What Is the Asset Coverage Ratio?
The asset coverage ratio is a financial metric that measures how well a company can repay its debts by selling or liquidating its assets. The asset coverage ratio is important because it helps lenders, investors, and analysts measure the financial solvency of a company. Banks and creditors often look for a minimum asset coverage ratio before lending money.
- The asset coverage ratio is a financial metric that measures how well a company can repay its debts by selling or liquidating its assets.
- The higher the asset coverage ratio, the more times a company can cover its debt.
- Therefore, a company with a high asset coverage ratio is considered to be less risky than a company with a low asset coverage ratio.
Understanding the Asset Coverage Ratio
The asset coverage ratio provides creditors and investors with the ability to gauge the level of risk associated with investing in a company. Once the coverage ratio is calculated, it can be compared to the ratios of companies within the same industry or sector.
It's important to note that the ratio is less reliable when comparing it to companies of different industries. Companies within certain industries may typically carry more debt on their balance sheet than others. For example, a software company might not have much debt while an oil producer is usually more capital intensive, meaning it carries more debt to finance the expensive equipment, such as oil rigs.
Asset Coverage Ratio Calculation
The asset coverage ratio is calculated with the following equation:
((Assets – Intangible Assets) – (Current Liabilities – Short-term Debt)) / Total Debt
In this equation, "assets" refers to total assets, and "intangible assets" are assets that can't be physically touched, such as goodwill or patents. "Current liabilities" are liabilities due within one year, and "short-term debt" is debt that is also due within one year. "Total debt" includes both short-term and long-term debt. All of these line items can be found in the annual report.
How the Asset Coverage Ratio is Used
Companies that issue shares of stock or equity to raise funds don't have a financial obligation to pay those funds back to investors. However, companies that issue debt via a bond offering or borrow capital from banks or other financial companies have an obligation to make timely payments and, ultimately, pay back the principal amount borrowed. As a result, banks and investors holding a company's debt want to know that a company's earnings or profits are sufficient to cover future debt obligations, but they also want to know what happens if earnings falter.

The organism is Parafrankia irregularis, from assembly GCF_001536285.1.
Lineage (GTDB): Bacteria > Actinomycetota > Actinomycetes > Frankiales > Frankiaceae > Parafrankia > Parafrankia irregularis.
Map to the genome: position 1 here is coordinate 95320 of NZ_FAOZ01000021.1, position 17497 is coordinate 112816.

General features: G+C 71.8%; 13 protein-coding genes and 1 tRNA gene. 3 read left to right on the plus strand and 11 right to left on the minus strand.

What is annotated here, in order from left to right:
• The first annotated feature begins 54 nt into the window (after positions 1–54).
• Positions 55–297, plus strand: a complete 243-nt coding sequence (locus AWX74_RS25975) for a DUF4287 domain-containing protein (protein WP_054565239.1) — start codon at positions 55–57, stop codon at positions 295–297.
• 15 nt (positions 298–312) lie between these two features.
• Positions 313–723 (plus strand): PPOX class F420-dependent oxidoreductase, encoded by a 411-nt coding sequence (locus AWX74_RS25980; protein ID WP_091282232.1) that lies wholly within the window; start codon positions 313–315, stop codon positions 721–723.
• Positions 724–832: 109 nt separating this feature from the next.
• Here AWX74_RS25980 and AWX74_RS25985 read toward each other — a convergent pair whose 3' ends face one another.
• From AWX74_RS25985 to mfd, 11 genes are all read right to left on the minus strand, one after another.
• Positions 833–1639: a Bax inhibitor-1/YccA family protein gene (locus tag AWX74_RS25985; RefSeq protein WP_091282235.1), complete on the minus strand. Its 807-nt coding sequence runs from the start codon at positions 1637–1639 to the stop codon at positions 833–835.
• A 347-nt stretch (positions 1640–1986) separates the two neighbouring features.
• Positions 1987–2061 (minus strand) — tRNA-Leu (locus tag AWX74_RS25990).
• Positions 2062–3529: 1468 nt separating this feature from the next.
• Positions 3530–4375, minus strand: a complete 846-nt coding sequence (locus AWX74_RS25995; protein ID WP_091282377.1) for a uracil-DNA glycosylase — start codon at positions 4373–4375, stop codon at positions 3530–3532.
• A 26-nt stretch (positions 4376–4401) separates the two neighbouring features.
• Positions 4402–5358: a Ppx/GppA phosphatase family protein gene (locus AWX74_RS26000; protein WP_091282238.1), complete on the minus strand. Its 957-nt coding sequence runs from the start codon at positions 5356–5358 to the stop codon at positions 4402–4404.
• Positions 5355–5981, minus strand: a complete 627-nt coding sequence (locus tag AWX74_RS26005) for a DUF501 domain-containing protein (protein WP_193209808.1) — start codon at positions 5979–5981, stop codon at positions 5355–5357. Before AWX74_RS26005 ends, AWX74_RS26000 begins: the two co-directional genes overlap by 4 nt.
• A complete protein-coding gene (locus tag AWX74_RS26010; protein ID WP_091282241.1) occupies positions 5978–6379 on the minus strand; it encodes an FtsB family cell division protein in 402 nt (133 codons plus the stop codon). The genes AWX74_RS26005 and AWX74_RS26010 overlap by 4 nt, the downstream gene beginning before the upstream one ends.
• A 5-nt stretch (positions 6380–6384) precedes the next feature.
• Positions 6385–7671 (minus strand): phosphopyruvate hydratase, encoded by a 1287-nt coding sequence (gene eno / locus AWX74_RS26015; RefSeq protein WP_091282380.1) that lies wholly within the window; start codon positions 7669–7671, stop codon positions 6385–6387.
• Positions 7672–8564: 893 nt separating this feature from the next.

In other words, the asset coverage ratio is a solvency ratio. It measures how well a company can cover its short-term debt obligations with its assets. A company that has more assets than it does short-term debt and liability obligations indicates to the lender that the company has a better chance of paying back the funds it lends in the event company earnings can not cover the debt. The higher the asset coverage ratio, the more times a company can cover its debt. Therefore, a company with a high asset coverage ratio is considered to be less risky than a company with a low asset coverage ratio.
If earnings are not enough to cover the company's financial obligations, the company might be required to sell assets to generate cash. The asset coverage ratio tells creditors and investors how many times the company's assets can cover its debts in the event earnings are not enough to cover debt payments.
There is one caveat to consider when interpreting the asset coverage ratio. Assets found on the balance sheet are held at their book value, which is often higher than the liquidation or selling value in the event a company would need to sell assets to repay debts. The coverage ratio may be slightly inflated. This concern can be partially eliminated by comparing the ratio against other companies in the same industry.
Example of the Asset Coverage Ratio
For example, let's say Exxon Mobil Corporation (XOM) has an asset coverage ratio of 1.5, meaning that there are 1.5x's more assets than debts. Let's say Chevron Corporation (CVX)–which is within the same industry as Exxon–has a comparable ratio of 1.4, and even though the ratios are similar, they don't tell the whole story.
If Chevron's ratio for the prior two periods was .8 and 1.1, the 1.4 ratio in the current period shows the company has improved its balance sheet by increasing assets or deleveraging–paying down debt. Conversely, let's say Exxon's asset coverage ratio was 2.2 and 1.8 for the prior two periods, the 1.5 ratio in the current period could be the start of a worrisome trend of decreasing assets or increasing debt.
In other words, it's not enough to merely analyze one period's asset coverage ratio. Instead, it's important to determine what the trend has been over multiple periods and compare that trend with like companies.